Hard Candy - internet slang for an underage girl who is particularly attractive and gullible.
14-year-old Haley and 32-year old photographer Jeff have been chatting on the internet for three weeks. During their latest digital flirting, they finally decide to meet at a local coffee shop. During the brief meeting, the two continue their double-meaning laced conversation, and when Haley discovers that Jeff has a bootleg of a recent concert, she practically invites herself over to his house. Jeff hardly resists, and the two are soon on the road.
Once at his isolated home, Haley and Jeff discuss his photography, and Haley discovers that many of Jeff's subjects are underage models, which he has framed all over his house. Haley finds Jeff's alcohol, and begins mixing drinks for themselves, and once tipsy insists that she becomes Jeff's next model. But before he can pull of any snapshots, he passes out from Haley's laced drinks. He awakens to discover he has been tied up, and it is then that Haley divulges her true intention - that she believes Jeff to be a pedophile and is intent on breaking a confession out of him. She quickly trashes through the house looking for evidence, and when she finds what she thinks is her proof, she begins the next stage of her plan - righteous punishment via castration! Jeff proclaims his innocence again and again, but will his words be heard by the clearly unstable Haley?
Most moviegoers will recognize actress Ellen Page as Kitty Pryde from X-MEN: THE LAST STAND. Here though, she is transformed into a short-haired, innocent girl who appears to be over her head at first, but makes a complete 180 to show that she has been in control during the entire build up to her meeting with Jeff (Patrick Wilson). Though billed second, Page is the one who carries this film, and her chameleon-like ability to subtly switch from innocent to menacing is what makes the film come through. Both actors deserve the highest of praise as the two are the only characters in the entire film, which takes place on a single set, save for two brief scenes. It is their professional manner, as well as a tightly written and intelligent script and direction that includes the use of some wicked cinematography and color usage that never lets the film become dull.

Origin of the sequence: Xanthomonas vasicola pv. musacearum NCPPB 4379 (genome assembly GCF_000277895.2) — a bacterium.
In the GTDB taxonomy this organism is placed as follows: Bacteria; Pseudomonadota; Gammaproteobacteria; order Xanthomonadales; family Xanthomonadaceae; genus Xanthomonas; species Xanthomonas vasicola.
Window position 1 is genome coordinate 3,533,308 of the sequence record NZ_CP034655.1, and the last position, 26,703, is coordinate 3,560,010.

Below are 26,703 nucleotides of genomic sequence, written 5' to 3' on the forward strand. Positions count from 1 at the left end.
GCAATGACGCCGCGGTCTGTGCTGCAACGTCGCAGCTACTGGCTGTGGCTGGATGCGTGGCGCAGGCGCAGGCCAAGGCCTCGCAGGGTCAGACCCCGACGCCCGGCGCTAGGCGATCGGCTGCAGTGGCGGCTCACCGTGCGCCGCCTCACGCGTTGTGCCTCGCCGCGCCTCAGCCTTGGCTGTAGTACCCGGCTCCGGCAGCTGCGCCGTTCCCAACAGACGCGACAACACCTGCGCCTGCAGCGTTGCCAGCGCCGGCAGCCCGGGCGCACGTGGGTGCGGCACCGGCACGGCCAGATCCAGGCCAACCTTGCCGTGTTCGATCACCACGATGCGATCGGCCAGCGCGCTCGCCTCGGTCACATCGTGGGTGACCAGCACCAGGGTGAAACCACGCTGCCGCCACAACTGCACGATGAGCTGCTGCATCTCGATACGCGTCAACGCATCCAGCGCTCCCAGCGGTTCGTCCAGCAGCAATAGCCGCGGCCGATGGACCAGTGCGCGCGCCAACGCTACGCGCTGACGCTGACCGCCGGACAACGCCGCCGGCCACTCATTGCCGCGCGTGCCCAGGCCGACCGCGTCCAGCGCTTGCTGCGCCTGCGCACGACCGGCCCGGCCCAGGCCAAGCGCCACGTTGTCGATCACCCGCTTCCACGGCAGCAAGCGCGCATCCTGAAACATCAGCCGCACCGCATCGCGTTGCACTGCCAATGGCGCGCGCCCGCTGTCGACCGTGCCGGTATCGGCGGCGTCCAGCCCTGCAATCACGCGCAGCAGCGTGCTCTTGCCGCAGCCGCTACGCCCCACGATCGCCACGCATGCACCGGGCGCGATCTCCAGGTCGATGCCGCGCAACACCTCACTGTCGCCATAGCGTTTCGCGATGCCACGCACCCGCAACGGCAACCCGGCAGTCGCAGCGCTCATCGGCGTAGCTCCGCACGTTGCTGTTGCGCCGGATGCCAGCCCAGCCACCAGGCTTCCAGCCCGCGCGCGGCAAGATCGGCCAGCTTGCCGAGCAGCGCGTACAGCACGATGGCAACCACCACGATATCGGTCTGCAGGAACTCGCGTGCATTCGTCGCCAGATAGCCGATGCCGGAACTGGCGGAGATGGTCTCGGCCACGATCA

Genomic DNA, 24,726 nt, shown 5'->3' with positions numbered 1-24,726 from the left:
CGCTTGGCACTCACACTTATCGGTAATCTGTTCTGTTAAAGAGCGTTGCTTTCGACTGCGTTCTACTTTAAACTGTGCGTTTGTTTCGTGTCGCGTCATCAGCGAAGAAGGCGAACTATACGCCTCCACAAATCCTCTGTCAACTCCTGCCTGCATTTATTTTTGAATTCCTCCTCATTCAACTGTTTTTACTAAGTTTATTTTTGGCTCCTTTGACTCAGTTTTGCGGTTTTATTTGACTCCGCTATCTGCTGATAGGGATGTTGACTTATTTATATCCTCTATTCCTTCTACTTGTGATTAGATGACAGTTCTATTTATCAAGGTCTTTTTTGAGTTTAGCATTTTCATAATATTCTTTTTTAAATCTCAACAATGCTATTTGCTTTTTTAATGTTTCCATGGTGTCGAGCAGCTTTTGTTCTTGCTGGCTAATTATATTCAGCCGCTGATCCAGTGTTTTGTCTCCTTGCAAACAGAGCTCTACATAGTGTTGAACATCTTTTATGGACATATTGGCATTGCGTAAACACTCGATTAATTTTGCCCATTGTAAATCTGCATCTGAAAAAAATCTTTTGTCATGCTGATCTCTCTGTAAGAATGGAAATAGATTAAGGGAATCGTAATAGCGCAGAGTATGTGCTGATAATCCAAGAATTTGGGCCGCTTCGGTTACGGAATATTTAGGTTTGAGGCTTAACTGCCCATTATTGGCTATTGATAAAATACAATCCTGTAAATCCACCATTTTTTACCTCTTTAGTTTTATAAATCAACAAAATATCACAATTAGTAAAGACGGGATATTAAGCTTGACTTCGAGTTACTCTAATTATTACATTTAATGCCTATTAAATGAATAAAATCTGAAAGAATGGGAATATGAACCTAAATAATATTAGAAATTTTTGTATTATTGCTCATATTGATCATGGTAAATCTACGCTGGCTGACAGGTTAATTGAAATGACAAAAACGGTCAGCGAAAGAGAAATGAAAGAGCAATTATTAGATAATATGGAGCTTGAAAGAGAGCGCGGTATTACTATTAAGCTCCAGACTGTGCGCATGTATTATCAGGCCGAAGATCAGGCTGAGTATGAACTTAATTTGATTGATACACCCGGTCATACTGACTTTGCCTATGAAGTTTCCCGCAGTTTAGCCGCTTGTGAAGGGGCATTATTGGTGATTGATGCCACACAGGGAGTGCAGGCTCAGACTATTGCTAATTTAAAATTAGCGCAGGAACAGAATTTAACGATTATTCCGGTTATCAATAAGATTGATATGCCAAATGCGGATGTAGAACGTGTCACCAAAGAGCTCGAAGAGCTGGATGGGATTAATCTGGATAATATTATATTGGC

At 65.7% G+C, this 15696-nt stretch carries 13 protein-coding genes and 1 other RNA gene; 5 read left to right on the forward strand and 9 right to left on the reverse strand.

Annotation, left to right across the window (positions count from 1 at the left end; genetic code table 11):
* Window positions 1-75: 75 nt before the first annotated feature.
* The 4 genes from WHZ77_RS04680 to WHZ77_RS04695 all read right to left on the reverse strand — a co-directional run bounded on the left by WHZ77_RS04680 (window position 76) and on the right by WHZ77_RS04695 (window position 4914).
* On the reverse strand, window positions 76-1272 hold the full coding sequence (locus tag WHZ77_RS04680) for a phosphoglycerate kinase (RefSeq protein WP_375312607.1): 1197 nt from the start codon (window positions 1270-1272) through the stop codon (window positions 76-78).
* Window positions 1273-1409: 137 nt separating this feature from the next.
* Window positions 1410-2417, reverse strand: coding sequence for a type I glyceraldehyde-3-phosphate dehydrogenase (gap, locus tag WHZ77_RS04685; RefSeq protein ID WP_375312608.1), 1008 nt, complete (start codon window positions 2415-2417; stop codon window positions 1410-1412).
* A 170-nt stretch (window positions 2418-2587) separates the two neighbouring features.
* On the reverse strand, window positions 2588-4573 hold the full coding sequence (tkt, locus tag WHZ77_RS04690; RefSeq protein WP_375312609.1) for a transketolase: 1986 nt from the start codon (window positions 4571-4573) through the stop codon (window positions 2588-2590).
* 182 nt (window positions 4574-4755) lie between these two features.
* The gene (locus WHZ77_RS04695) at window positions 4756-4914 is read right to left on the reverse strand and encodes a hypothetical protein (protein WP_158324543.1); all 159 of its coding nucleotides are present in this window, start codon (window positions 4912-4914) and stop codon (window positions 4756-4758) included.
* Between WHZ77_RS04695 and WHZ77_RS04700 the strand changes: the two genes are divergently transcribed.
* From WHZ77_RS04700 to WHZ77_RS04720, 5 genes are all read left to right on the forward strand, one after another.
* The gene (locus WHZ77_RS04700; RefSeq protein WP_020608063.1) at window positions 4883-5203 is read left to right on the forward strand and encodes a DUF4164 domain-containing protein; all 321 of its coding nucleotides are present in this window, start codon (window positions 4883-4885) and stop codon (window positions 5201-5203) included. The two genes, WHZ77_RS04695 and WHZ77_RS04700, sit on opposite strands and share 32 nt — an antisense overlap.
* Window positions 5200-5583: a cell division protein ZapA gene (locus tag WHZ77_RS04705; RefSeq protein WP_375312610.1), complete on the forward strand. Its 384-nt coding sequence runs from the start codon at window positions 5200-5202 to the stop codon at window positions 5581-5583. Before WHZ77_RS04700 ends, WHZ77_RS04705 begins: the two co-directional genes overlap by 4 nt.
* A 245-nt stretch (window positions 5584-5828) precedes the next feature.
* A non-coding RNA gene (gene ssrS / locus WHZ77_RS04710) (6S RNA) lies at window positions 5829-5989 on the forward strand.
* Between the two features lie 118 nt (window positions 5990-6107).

Director David Slade makes his explosive and impressive feature-length debut with HARD CANDY. Filmed in just eighteen days, Slade uses camera work and colors to enhance the visual of what is basically two people talking, yelling and pleading with each other for a hundred minutes. Slade uses basic "indie film" friendly two-shots for the conversations at the beginning. He then changes to a hazy slow motion for Jeff as he is being drugged and as he slowly unravels, while Haley's camera work becomes frantic and chopped as her plans to go exactly as she plans. He uses red as his main thematic color. Haley wears a red (indicating danger or stop) sweat shirt. Several of the rooms in Jeff house are also red, which the camera frequently pans and fades out on.
Given the age that Haley's character is, and of course the subject matter of an older man and young girl meeting, this can be an uncomfortable film to watch. And while the film is fictional, it is based on real-life events in Japan, in which a teen girl would meet an older guy on the internet, meet him for real and then assault him with her friends. However, if you can push yourself through this film, you'll find an amazing story that asks who is the predator and who is prey. It will leave each viewer with a slightly different take on what they just watched, and is ripe for discussion over coffee and pie.